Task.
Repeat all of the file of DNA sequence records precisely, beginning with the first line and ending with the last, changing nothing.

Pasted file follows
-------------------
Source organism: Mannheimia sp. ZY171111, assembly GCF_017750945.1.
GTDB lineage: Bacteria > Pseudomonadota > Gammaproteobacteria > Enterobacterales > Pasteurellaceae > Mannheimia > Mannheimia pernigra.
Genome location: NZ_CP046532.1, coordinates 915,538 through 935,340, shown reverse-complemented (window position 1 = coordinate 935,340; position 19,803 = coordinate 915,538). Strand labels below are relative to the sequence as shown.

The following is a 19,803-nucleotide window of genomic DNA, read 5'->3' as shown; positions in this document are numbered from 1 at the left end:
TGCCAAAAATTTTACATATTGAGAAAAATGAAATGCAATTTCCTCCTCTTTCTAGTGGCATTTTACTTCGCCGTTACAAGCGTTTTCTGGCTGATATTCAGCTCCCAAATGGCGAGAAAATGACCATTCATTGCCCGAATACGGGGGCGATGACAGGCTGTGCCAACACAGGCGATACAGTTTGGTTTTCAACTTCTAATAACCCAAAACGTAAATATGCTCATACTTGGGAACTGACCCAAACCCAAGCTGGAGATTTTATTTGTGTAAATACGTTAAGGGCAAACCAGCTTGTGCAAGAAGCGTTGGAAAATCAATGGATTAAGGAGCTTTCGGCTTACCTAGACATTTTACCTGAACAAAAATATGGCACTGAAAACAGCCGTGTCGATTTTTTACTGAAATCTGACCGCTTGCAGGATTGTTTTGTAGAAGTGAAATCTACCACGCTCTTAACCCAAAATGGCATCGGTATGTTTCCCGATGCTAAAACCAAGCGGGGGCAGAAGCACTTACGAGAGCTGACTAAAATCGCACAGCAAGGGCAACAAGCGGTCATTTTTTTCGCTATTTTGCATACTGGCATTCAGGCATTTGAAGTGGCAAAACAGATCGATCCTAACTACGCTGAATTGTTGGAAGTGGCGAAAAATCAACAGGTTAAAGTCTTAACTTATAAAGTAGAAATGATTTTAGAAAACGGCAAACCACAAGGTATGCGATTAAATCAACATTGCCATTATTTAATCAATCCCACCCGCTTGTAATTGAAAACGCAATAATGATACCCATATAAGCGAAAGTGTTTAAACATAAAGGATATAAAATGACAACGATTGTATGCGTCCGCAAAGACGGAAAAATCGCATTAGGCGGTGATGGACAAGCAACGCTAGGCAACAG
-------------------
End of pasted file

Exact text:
Source organism: Mannheimia sp. ZY171111, assembly GCF_017750945.1.
GTDB lineage: Bacteria > Pseudomonadota > Gammaproteobacteria > Enterobacterales > Pasteurellaceae > Mannheimia > Mannheimia pernigra.
Genome location: NZ_CP046532.1, coordinates 915,538 through 935,340, shown reverse-complemented (window position 1 = coordinate 935,340; position 19,803 = coordinate 915,538). Strand labels below are relative to the sequence as shown.

The following is a 19,803-nucleotide window of genomic DNA, read 5'->3' as shown; positions in this document are numbered from 1 at the left end:
TGCCAAAAATTTTACATATTGAGAAAAATGAAATGCAATTTCCTCCTCTTTCTAGTGGCATTTTACTTCGCCGTTACAAGCGTTTTCTGGCTGATATTCAGCTCCCAAATGGCGAGAAAATGACCATTCATTGCCCGAATACGGGGGCGATGACAGGCTGTGCCAACACAGGCGATACAGTTTGGTTTTCAACTTCTAATAACCCAAAACGTAAATATGCTCATACTTGGGAACTGACCCAAACCCAAGCTGGAGATTTTATTTGTGTAAATACGTTAAGGGCAAACCAGCTTGTGCAAGAAGCGTTGGAAAATCAATGGATTAAGGAGCTTTCGGCTTACCTAGACATTTTACCTGAACAAAAATATGGCACTGAAAACAGCCGTGTCGATTTTTTACTGAAATCTGACCGCTTGCAGGATTGTTTTGTAGAAGTGAAATCTACCACGCTCTTAACCCAAAATGGCATCGGTATGTTTCCCGATGCTAAAACCAAGCGGGGGCAGAAGCACTTACGAGAGCTGACTAAAATCGCACAGCAAGGGCAACAAGCGGTCATTTTTTTCGCTATTTTGCATACTGGCATTCAGGCATTTGAAGTGGCAAAACAGATCGATCCTAACTACGCTGAATTGTTGGAAGTGGCGAAAAATCAACAGGTTAAAGTCTTAACTTATAAAGTAGAAATGATTTTAGAAAACGGCAAACCACAAGGTATGCGATTAAATCAACATTGCCATTATTTAATCAATCCCACCCGCTTGTAATTGAAAACGCAATAATGATACCCATATAAGCGAAAGTGTTTAAACATAAAGGATATAAAATGACAACGATTGTATGCGTCCGCAAAGACGGAAAAATCGCATTAGGCGGTGATGGACAAGCAACGCTAGGCAACAG